Title

Satellites can reveal global extent of force labor in the world's fishing fleet

Date of Publication

2021 12:00 AM

Security Theme

Human Rights

Keywords

protection from harm, proper working conditions, fair treatment, protection from violence, protection from forces labor

Description

While forced labor in the world’s fishing fleet has been widely documented, its extent remains unknown. No methods previously existed for remotely identifying individual fishing vessels potentially engaged in these abuses on a global scale. By combining expertise from human rights practitioners and satellite vessel monitoring data, we show that vessels reported to use forced labor behave in systematically different ways from other vessels. We exploit this insight by using machine learning to identify high-risk vessels from among 16,000 industrial longliner, squid jigger, and trawler fishing vessels. Our model reveals that between 14% and 26% of vessels were high-risk, and also reveals patterns of where these vessels fished and which ports they visited. Between 57,000 and 100,000 individuals worked on these vessels, many of whom may have been forced labor victims.

Share

 
COinS
 
Jan 1st, 12:00 AM

Satellites can reveal global extent of force labor in the world's fishing fleet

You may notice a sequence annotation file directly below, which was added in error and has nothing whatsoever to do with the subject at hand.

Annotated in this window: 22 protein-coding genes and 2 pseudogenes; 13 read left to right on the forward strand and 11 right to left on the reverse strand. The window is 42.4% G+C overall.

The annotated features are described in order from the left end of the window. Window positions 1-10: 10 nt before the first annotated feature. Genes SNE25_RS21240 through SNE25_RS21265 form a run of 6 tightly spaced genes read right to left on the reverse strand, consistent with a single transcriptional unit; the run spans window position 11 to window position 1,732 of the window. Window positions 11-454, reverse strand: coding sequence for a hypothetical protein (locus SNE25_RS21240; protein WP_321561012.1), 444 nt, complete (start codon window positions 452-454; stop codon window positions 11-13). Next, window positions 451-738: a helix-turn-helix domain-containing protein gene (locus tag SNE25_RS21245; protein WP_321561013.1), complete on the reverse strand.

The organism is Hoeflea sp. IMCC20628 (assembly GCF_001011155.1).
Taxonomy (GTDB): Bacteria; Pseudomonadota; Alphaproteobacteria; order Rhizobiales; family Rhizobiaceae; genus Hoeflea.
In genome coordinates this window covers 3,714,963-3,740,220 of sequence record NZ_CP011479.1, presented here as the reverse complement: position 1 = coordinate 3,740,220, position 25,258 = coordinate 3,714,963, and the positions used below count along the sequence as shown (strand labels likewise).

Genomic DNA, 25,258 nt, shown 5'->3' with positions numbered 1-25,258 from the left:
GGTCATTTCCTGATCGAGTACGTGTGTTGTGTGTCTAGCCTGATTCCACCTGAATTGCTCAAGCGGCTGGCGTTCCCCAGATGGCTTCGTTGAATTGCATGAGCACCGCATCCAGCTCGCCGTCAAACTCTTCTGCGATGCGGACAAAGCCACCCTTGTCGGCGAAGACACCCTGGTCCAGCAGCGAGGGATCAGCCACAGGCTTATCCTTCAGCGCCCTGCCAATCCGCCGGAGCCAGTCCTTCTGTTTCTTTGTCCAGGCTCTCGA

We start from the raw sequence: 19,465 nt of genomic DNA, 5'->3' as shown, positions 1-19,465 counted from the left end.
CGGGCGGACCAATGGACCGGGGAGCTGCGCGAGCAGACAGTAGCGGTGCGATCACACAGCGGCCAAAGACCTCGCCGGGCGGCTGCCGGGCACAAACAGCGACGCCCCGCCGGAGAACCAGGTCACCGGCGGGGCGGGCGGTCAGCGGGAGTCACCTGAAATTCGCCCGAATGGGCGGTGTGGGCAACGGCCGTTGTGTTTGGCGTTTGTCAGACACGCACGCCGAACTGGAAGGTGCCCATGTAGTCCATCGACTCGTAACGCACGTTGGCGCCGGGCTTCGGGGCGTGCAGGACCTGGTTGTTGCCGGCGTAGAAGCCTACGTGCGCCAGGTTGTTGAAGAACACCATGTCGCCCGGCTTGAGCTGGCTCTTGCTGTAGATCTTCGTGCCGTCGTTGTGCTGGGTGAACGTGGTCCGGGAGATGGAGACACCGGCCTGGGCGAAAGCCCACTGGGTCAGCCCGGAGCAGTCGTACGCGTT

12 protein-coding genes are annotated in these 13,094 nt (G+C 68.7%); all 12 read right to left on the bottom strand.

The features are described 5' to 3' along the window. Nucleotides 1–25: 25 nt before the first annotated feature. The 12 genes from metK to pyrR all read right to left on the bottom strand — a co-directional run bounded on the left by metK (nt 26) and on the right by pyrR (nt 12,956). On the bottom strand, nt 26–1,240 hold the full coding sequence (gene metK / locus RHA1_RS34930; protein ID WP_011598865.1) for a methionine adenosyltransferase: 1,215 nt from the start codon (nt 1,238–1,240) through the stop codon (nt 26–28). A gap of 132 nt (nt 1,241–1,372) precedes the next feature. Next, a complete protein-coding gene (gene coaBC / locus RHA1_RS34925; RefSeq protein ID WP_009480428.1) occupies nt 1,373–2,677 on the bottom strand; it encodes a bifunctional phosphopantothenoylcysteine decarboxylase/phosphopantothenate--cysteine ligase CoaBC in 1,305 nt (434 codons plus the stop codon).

While forced labor in the world’s fishing fleet has been widely documented, its extent remains unknown. No methods previously existed for remotely identifying individual fishing vessels potentially engaged in these abuses on a global scale. By combining expertise from human rights practitioners and satellite vessel monitoring data, we show that vessels reported to use forced labor behave in systematically different ways from other vessels. We exploit this insight by using machine learning to identify high-risk vessels from among 16,000 industrial longliner, squid jigger, and trawler fishing vessels. Our model reveals that between 14% and 26% of vessels were high-risk, and also reveals patterns of where these vessels fished and which ports they visited. Between 57,000 and 100,000 individuals worked on these vessels, many of whom may have been forced labor victims.